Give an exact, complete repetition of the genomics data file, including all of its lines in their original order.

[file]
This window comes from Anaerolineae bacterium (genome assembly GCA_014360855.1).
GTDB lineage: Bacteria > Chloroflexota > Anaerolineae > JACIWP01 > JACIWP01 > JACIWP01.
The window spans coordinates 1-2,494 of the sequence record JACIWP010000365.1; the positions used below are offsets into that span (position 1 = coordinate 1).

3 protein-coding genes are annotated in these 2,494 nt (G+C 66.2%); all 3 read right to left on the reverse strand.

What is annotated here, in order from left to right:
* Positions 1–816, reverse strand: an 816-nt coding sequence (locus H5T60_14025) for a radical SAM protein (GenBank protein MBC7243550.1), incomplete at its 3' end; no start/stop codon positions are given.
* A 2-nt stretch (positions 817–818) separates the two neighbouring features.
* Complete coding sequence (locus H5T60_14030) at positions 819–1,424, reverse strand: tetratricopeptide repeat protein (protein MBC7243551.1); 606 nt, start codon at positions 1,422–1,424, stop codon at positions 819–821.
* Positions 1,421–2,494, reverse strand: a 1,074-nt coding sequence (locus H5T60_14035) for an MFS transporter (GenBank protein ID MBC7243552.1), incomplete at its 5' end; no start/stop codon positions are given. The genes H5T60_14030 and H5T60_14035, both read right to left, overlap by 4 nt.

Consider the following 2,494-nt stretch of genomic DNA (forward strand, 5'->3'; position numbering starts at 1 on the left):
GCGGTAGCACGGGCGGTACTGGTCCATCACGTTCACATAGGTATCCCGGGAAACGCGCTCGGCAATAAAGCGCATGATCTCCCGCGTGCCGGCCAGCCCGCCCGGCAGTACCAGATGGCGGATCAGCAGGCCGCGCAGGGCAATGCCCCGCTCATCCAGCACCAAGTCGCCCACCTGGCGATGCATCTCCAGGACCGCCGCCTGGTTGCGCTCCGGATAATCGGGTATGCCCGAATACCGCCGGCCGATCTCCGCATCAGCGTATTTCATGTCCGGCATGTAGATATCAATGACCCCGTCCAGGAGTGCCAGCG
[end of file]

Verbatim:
This window comes from Anaerolineae bacterium (genome assembly GCA_014360855.1).
GTDB lineage: Bacteria > Chloroflexota > Anaerolineae > JACIWP01 > JACIWP01 > JACIWP01.
The window spans coordinates 1-2,494 of the sequence record JACIWP010000365.1; the positions used below are offsets into that span (position 1 = coordinate 1).

3 protein-coding genes are annotated in these 2,494 nt (G+C 66.2%); all 3 read right to left on the reverse strand.

What is annotated here, in order from left to right:
* Positions 1–816, reverse strand: an 816-nt coding sequence (locus H5T60_14025) for a radical SAM protein (GenBank protein MBC7243550.1), incomplete at its 3' end; no start/stop codon positions are given.
* A 2-nt stretch (positions 817–818) separates the two neighbouring features.
* Complete coding sequence (locus H5T60_14030) at positions 819–1,424, reverse strand: tetratricopeptide repeat protein (protein MBC7243551.1); 606 nt, start codon at positions 1,422–1,424, stop codon at positions 819–821.
* Positions 1,421–2,494, reverse strand: a 1,074-nt coding sequence (locus H5T60_14035) for an MFS transporter (GenBank protein ID MBC7243552.1), incomplete at its 5' end; no start/stop codon positions are given. The genes H5T60_14030 and H5T60_14035, both read right to left, overlap by 4 nt.

Consider the following 2,494-nt stretch of genomic DNA (forward strand, 5'->3'; position numbering starts at 1 on the left):
GCGGTAGCACGGGCGGTACTGGTCCATCACGTTCACATAGGTATCCCGGGAAACGCGCTCGGCAATAAAGCGCATGATCTCCCGCGTGCCGGCCAGCCCGCCCGGCAGTACCAGATGGCGGATCAGCAGGCCGCGCAGGGCAATGCCCCGCTCATCCAGCACCAAGTCGCCCACCTGGCGATGCATCTCCAGGACCGCCGCCTGGTTGCGCTCCGGATAATCGGGTATGCCCGAATACCGCCGGCCGATCTCCGCATCAGCGTATTTCATGTCCGGCATGTAGATATCAATGACCCCGTCCAGGAGTGCCAGCG